I have now been writing about mental health online since 2016.
I have now connected with thousands of individuals who, like me, have struggled–or are struggling–with their mental health.
I can now see my story alongside the stories of the people I’ve come to know.
This process of understanding my story as part of a bigger collection of stories has changed me–and it’s changed how I view myself.
I no longer see myself as my mental illnesses.
Because I’ve come to know that I’m more than my mental illnesses.
We all are.
There is simply no way that one illness or one symptom can describe you as the complex human being that you are.
As a social worker, I was trained to think of person-first language, as separating the person from their illness or disability–as the only respectful path.
Now I know that life is not as simple as that.
I realize that forcing someone to say “I’m bipolar” or “I live with bipolar” is arguing about semantics.
What matters is what a person thinks is right for them.
The “for them” is what we’re discussing right now.
How do you figure out what is right for you?
For me, I think you have to live it. You need to live through what ails you and come out on the other side.
And now that I’ve been writing and talking about my mental health for many years, I know that I’m not my mental illness. I can now see the symptoms for what they are–symptoms.
Because I’ve chosen to face my mental health issues every day, I’ve come to accept myself as the constellation of peculiar traits and issues that I am.
I’m not one thing, and I never will be.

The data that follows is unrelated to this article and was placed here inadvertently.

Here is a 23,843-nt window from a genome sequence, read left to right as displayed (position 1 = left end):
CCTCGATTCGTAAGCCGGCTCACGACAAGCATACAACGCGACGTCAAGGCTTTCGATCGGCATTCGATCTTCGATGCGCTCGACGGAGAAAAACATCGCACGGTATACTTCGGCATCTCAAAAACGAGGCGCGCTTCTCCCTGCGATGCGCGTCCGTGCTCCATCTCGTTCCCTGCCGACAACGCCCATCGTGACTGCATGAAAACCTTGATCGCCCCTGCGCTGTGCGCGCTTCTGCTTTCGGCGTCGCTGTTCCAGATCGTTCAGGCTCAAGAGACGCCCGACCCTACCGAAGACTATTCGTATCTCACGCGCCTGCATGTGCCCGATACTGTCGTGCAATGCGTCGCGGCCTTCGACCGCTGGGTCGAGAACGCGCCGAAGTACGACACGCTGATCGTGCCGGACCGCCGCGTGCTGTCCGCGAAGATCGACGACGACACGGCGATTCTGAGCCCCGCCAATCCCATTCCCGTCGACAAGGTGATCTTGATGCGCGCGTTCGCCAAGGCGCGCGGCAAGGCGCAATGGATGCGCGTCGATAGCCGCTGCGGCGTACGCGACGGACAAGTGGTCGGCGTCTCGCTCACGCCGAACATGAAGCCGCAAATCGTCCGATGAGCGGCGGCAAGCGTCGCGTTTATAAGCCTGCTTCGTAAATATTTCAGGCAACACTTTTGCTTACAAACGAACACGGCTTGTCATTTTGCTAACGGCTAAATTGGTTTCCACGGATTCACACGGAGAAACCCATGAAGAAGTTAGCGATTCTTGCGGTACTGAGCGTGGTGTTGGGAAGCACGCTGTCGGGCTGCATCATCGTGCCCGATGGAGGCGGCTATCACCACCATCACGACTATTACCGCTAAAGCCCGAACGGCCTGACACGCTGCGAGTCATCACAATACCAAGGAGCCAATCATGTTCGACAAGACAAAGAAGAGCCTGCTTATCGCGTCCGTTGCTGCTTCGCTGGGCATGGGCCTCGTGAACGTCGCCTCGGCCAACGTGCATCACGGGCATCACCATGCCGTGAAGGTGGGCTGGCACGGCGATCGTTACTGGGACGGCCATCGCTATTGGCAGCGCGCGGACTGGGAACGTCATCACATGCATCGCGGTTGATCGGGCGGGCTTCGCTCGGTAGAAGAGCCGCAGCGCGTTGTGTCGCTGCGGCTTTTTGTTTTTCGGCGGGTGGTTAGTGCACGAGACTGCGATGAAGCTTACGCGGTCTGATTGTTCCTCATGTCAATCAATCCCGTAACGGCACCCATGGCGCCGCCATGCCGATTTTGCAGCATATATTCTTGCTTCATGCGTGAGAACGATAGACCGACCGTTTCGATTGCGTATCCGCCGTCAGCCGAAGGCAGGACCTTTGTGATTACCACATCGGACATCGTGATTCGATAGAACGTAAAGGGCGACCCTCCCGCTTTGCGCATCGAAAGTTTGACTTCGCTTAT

So, in the end, this was a really roundabout way to say, “Yes. I believe we can figure out who we are outside of our symptoms.”
It’s not an easy process. In fact, it can be pretty darn grueling at times.
But showing up on a daily basis to face my demons has made me realize that they might not be demons after all. They are part of me, and because they are part of me, that means there must be other parts.
There is a part of me that is kind. There is a part of me that is selfish. There’s also a part of me that still picks at his skin from time to time.
But what’s most important is that all the parts of me come together to create a beautiful whole.
If I could go back in time ten years and talk to my 24-year-old self, I would say this:
“I know this feels terrible right now. I know this seems like the end of the world, but it’s a trick. Mental illness doesn’t define you. If you can stay open to it, you will learn so much. And if you keep learning, you will keep growing. If you do that, you’ll get to experience some really profound things.”
That’s what I would say.
That’s what I am saying.